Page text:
Shock is a life-threatening condition that may quickly occur after a sudden illness or injury.
Adults and older children often have several symptoms of shock. These include:
Symptoms of a serious head injury may include:
Other symptoms related to a head injury that may appear later include:
With severe bleeding, any of these may be true:
With moderate bleeding, any of these may be true:
With mild bleeding, any of these may be true:
Based on your answers, you may need care right away. The problem is likely to get worse without medical care.
Based on your answers, you may need care soon. The problem probably will not get better without medical care.
Based on your answers, you need emergency care.
Call 911 or other emergency services now.
Sometimes people don't want to call 911. They may think that their symptoms aren't serious or that they can just get someone else to drive them. Or they might be concerned about the cost. But based on your answers, the safest and quickest way for you to get the care you need is to call 911 for medical transport to the hospital.
Do not move the person unless there is an immediate threat to the person's life, such as a fire. If you have to move the person, keep the head and neck supported and in a straight line at all times. If the person has had a diving accident and is still in the water, float the person face up in the water.
Based on your answers, the problem may not improve without medical care.
Put direct, steady pressure on the wound until help arrives. Keep the area raised if you can.
Home treatment for a head injury is only appropriate if there was no loss of consciousness or inability to recall current events (amnesia) after the injury. If either loss of consciousness or amnesia has occurred, check your symptoms to determine when to see your doctor.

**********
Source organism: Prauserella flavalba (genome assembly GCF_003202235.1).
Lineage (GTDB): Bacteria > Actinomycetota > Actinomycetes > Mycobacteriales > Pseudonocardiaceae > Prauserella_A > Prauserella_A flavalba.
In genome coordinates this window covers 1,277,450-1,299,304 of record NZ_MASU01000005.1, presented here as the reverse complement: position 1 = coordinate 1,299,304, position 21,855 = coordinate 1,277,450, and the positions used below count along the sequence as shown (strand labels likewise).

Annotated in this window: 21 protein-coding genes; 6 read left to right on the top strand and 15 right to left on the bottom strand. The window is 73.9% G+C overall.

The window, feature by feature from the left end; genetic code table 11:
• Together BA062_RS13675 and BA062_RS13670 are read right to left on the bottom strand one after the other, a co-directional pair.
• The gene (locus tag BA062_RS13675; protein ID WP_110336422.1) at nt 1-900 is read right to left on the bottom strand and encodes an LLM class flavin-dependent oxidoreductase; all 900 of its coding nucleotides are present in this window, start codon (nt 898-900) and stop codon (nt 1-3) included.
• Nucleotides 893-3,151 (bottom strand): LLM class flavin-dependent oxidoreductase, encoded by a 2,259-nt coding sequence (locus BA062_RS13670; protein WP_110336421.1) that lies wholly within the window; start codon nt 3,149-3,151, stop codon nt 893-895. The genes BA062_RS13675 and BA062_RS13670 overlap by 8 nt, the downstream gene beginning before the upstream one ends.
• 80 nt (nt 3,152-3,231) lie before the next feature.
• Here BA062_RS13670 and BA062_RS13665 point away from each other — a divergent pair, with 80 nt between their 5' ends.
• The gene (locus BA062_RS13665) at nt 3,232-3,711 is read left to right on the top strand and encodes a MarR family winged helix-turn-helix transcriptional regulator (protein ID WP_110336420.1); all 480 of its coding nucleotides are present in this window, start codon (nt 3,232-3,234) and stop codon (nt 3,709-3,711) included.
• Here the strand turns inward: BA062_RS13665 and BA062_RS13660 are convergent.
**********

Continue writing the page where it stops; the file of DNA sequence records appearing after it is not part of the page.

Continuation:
Many minor head injuries that do not involve loss of consciousness or amnesia may be treated at home. A person who has had a head injury should be watched for any problems from the injury. Home treatment can also help relieve swelling and bruising of the skin or scalp and pain caused by a minor head injury.
If a visit to your doctor is not needed immediately:
If vomiting occurs:
Call your doctor if any of the following occur during home treatment:
To prepare for your appointment, see the topicMaking the Most of Your Appointment.
You can help your doctor diagnose and treat your condition by being prepared to answer the following questions:
Current as of:
July 1, 2021
Author: Healthwise StaffMedical Review: William H. Blahd Jr. MD, FACEP - Emergency MedicineAdam Husney MD - Family MedicineKathleen Romito MD - Family Medicine
Current as of: July 1, 2021
Author: Healthwise Staff
Medical Review:William H. Blahd Jr. MD, FACEP - Emergency Medicine & Adam Husney MD - Family Medicine & Kathleen Romito MD - Family Medicine
To learn more about Healthwise, visit Healthwise.org.
© 1995-2021 Healthwise, Incorporated. Healthwise, Healthwise for every health decision, and the Healthwise logo are trademarks of Healthwise, Incorporated.